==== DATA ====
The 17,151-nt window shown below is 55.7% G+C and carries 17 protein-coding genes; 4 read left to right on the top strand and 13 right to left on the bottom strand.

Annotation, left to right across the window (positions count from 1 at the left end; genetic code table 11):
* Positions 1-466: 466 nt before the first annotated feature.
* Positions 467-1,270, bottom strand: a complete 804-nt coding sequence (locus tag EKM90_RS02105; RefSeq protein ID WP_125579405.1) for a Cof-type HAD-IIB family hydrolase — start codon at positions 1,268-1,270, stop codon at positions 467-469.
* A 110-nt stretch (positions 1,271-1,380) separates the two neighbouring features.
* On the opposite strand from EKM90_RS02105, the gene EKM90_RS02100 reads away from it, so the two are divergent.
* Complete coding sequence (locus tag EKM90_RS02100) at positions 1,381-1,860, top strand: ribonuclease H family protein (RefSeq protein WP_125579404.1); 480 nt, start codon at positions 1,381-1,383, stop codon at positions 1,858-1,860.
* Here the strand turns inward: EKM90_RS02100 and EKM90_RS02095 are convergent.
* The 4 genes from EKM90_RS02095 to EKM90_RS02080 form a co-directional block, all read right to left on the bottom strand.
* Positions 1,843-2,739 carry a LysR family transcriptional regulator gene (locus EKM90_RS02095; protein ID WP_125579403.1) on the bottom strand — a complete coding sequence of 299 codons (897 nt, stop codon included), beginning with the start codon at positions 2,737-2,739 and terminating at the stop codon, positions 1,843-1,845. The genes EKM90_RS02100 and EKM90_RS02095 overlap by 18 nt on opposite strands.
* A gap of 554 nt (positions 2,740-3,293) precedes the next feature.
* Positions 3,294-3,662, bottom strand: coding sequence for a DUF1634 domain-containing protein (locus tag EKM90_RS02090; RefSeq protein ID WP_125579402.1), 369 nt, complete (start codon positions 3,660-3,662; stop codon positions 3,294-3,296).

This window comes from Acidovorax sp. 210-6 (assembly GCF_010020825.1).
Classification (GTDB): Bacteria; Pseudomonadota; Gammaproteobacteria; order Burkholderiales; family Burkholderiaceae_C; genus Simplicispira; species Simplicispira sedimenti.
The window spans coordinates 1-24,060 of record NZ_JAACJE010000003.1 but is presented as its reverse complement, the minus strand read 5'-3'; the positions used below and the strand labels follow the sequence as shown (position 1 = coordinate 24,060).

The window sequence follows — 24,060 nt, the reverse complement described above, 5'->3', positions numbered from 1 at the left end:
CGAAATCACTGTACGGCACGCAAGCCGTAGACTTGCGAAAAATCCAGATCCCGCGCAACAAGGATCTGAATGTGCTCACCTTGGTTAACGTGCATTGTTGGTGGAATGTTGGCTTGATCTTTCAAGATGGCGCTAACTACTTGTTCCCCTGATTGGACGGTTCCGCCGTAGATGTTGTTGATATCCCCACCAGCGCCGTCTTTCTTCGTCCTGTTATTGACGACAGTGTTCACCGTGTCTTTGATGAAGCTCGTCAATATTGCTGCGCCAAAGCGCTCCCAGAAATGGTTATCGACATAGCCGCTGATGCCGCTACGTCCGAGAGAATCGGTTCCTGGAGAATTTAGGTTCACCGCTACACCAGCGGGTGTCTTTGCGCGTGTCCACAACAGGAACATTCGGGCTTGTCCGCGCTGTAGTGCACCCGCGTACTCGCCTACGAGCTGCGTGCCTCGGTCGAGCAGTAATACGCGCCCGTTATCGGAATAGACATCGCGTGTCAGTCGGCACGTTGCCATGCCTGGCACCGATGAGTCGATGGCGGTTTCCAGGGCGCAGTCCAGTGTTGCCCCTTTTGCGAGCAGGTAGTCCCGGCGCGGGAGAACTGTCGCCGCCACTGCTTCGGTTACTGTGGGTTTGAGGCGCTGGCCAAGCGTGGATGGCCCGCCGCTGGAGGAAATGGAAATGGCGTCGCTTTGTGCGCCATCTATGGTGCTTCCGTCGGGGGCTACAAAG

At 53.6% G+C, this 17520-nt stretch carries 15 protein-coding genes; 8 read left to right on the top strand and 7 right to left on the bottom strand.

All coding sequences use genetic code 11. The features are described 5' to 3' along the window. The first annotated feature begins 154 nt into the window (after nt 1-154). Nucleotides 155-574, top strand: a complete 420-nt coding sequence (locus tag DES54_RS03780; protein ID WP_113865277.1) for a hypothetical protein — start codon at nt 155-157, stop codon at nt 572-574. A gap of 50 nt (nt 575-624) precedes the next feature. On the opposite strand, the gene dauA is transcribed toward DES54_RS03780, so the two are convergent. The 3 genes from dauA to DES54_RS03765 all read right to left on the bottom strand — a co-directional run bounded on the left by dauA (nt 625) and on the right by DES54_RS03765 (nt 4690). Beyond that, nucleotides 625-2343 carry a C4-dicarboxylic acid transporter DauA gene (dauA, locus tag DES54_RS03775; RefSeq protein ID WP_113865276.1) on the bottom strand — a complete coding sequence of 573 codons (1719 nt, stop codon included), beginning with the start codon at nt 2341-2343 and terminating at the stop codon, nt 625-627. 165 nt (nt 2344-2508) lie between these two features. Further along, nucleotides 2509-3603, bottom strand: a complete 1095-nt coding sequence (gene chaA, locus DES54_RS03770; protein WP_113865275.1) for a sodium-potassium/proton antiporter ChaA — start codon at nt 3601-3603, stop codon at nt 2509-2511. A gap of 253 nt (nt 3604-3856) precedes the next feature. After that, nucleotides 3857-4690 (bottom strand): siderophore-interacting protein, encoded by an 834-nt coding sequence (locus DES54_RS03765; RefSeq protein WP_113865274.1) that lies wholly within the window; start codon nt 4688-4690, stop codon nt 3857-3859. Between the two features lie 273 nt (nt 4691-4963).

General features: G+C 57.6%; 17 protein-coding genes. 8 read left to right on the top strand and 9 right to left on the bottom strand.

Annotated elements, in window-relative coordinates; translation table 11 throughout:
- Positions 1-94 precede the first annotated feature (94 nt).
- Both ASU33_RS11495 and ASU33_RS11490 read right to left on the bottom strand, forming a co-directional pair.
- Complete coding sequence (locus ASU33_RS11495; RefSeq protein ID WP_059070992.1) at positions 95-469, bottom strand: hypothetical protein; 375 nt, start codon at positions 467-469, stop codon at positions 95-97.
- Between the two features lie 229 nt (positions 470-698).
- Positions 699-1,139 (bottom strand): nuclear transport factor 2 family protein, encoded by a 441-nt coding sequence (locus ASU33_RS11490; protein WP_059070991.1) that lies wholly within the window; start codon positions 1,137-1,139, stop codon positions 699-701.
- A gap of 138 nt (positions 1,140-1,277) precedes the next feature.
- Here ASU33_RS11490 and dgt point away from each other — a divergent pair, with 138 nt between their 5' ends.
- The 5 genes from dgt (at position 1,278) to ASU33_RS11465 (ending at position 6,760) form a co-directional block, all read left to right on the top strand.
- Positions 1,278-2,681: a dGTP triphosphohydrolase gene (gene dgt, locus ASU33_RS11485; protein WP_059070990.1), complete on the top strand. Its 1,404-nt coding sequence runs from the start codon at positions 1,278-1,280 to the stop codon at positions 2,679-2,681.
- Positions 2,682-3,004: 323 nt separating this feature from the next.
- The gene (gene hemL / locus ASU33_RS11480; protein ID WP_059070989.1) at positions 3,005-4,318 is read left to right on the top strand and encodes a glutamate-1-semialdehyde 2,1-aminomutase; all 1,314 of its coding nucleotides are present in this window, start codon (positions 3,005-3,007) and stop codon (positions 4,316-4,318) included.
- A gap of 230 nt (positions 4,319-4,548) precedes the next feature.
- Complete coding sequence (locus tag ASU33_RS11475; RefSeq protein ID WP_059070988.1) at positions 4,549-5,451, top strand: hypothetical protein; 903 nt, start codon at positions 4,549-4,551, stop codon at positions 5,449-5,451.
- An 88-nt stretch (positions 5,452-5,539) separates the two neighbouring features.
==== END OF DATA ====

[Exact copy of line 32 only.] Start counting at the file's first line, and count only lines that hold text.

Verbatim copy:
- The gene (gene hemL / locus ASU33_RS11480; protein ID WP_059070989.1) at positions 3,005-4,318 is read left to right on the top strand and encodes a glutamate-1-semialdehyde 2,1-aminomutase; all 1,314 of its coding nucleotides are present in this window, start codon (positions 3,005-3,007) and stop codon (positions 4,316-4,318) included.